There is no greater thrill then finally deciding to take the plunge and purchase your first reptile or amphibian. Hopefully you will not take this task lightly since the species of reptile or amphibian you choose and the specific animal you pick out from the pet store can greatly affect your first experience.
Beware that not all these animals are suitable for the beginner. For example, some lizards such as monitors, and iguanas are best left to experienced keepers as they require very specific setups and handling.
Many snakes make excellent first pets. Almost any member of the colubrid family is a good choice for the beginner reptile keeper. I would specifically recommend either a corn snake or a milk snake. Both snakes come in a variety of color morphs, both have a good temperament and can be handled often. Another snake with a great temperament that can make a good pet is the ball python. While we generally don’t recommend many boas or pythons for the beginning reptile keeper, the ball python stays relatively small (usually around four feet or less) and has a great temperament. While something like a boa constrictor or Burmese python can look tempting, they do get quite large and require a large amount of space and adult boa constrictors or Burmese pythons should only be handled by experienced keepers.
Too many people think that an anole or an iguana would be a good first reptile pet because of their inexpensive price tag and small size. What most people don’t realize that the green anole will require the same expensive setup as many other larger lizards. In the case of the iguana, not only does it require an expensive setup, they will also reach up to six feet in length and can become aggressive as adults. If you are in the market for a small lizard, then the leopard gecko is an ideal lizard to start with. Leopard geckos have a great personality and because they are nocturnal, you do not have to worry about setting up specialized lighting for their enclosure. They tolerate being handled very well and there are now many different color morphs available. If you would prefer a slightly larger lizard, then consider the bearded dragon. They don’t get as large as an iguana and tend to have much better temperaments. The setup is a bit more advanced than for a leopard gecko, but it is not overly difficult.
Many species of aquatic turtles are a more difficult to care for because you also need to worry about the water quality. Also, many aquatic turtles require more space than most people realize. Tortoises are great because you do not need to worry about an aquatic habitat. The problem is that many tortoises like the sulcata, also called the African spurred tortoise, can get quite large. A great tortoise to start with is the Russian tortoise. They stay a reasonable size at less than a foot in length and have a great personality. If you’re up for the challenge of owning a tortoise, then these guys are a perfect choice to start with.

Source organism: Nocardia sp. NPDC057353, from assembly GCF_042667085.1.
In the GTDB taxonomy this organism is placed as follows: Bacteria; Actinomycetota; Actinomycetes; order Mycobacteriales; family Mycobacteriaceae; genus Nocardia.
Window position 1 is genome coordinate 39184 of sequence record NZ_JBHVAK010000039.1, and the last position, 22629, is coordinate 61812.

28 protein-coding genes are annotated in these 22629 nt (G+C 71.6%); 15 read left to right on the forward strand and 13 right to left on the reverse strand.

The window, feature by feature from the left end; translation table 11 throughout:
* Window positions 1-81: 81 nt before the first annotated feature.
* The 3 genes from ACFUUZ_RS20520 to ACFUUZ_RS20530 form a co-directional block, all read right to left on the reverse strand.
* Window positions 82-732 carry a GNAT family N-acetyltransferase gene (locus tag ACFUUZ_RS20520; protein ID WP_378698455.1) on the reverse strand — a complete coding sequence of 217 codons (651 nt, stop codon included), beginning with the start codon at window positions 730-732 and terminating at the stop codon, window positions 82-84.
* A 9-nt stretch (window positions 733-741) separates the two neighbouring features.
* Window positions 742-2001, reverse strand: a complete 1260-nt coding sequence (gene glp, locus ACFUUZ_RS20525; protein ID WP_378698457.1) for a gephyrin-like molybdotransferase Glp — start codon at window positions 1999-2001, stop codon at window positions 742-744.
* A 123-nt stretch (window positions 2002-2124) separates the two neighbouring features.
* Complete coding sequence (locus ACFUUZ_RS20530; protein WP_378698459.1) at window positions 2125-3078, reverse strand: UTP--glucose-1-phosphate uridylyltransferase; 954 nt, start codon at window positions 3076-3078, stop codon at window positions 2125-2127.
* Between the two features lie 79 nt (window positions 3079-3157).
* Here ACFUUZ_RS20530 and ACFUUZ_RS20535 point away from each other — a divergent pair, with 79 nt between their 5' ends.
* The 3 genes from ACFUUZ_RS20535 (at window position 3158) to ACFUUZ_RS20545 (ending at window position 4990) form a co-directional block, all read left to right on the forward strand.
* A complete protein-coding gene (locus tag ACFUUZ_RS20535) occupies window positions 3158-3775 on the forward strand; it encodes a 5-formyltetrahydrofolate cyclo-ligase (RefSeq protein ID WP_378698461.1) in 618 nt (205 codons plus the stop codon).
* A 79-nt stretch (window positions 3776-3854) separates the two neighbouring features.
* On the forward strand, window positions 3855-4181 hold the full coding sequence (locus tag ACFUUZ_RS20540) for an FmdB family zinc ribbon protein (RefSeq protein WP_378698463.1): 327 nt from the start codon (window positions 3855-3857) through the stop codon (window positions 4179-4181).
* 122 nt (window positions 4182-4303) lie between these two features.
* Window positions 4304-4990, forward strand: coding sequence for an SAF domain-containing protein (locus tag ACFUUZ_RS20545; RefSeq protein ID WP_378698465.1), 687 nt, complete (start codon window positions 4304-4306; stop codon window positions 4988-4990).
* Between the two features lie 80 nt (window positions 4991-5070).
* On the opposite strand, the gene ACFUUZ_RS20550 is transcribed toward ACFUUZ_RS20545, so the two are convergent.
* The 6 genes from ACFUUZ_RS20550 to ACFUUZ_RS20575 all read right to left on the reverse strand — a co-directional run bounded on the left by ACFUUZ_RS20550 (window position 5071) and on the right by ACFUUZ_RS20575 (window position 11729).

These make for great display animals, but most amphibians cannot be held or touched. For people who are looking for a pet that they can handle, choosing one of the reptile species listed above is probably a better idea. One of the easiest species of frog to take care of is the South American horned frog, also called the Pacman frog. They are easy to maintain and are also eating machines that can be great fun to watch. If you have had experience with tropical fish tanks, then making a jump to newts like fire belly newt or the rough-skinned newt can make for an easy transition to keeping amphibians. These newts do very well at room temperature and if you have the proper filtration in your aquarium, they will thrive for you. Many people have as much fun setting up the aquarium for a natural habitat as they do watching the newts. With a little practice you can set up beautiful habitats for your newts that you’ll love to show off to your friends and family.
No matter what species you decide to get for your first reptile or amphibian pet, make sure to research it before you bring it home. You should know how big it will get, what it eats, and what kind of enclosure you need before it ever comes home with you. The most common reason that pet reptiles or amphibians die prematurely is because that the owners do not understand how to properly take care of their pet. Many pet reptiles and amphibians are given up for adoption or surrendered because people did not realize what they were getting themselves into when they purchase them. By doing your research you can avoid choosing a pet that does not fit your lifestyle.
Background for this article was provided by the Western New York Herpetological Society